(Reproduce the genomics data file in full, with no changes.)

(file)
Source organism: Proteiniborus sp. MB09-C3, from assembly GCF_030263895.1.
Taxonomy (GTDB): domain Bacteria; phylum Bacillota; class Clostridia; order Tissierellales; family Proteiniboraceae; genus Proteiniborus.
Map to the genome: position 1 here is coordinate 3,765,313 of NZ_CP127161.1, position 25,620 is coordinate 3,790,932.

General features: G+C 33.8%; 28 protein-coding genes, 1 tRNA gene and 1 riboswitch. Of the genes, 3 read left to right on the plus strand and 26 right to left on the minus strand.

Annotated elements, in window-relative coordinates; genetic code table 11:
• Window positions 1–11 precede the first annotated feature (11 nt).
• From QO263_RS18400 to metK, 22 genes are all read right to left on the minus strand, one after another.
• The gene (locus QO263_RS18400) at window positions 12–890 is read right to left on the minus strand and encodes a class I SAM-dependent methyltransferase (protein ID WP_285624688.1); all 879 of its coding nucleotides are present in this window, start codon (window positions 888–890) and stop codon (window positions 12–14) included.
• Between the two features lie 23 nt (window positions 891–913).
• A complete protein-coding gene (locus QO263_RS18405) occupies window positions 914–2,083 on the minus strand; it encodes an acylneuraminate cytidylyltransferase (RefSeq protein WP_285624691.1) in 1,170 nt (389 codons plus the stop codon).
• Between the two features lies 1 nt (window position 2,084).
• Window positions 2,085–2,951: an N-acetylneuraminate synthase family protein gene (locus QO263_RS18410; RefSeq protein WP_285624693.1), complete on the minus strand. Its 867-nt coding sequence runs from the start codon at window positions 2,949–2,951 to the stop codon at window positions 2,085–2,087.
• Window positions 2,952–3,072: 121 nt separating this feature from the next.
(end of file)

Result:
Source organism: Proteiniborus sp. MB09-C3, from assembly GCF_030263895.1.
Taxonomy (GTDB): domain Bacteria; phylum Bacillota; class Clostridia; order Tissierellales; family Proteiniboraceae; genus Proteiniborus.
Map to the genome: position 1 here is coordinate 3,765,313 of NZ_CP127161.1, position 25,620 is coordinate 3,790,932.

General features: G+C 33.8%; 28 protein-coding genes, 1 tRNA gene and 1 riboswitch. Of the genes, 3 read left to right on the plus strand and 26 right to left on the minus strand.

Annotated elements, in window-relative coordinates; genetic code table 11:
• Window positions 1–11 precede the first annotated feature (11 nt).
• From QO263_RS18400 to metK, 22 genes are all read right to left on the minus strand, one after another.
• The gene (locus QO263_RS18400) at window positions 12–890 is read right to left on the minus strand and encodes a class I SAM-dependent methyltransferase (protein ID WP_285624688.1); all 879 of its coding nucleotides are present in this window, start codon (window positions 888–890) and stop codon (window positions 12–14) included.
• Between the two features lie 23 nt (window positions 891–913).
• A complete protein-coding gene (locus QO263_RS18405) occupies window positions 914–2,083 on the minus strand; it encodes an acylneuraminate cytidylyltransferase (RefSeq protein WP_285624691.1) in 1,170 nt (389 codons plus the stop codon).
• Between the two features lies 1 nt (window position 2,084).
• Window positions 2,085–2,951: an N-acetylneuraminate synthase family protein gene (locus QO263_RS18410; RefSeq protein WP_285624693.1), complete on the minus strand. Its 867-nt coding sequence runs from the start codon at window positions 2,949–2,951 to the stop codon at window positions 2,085–2,087.
• Window positions 2,952–3,072: 121 nt separating this feature from the next.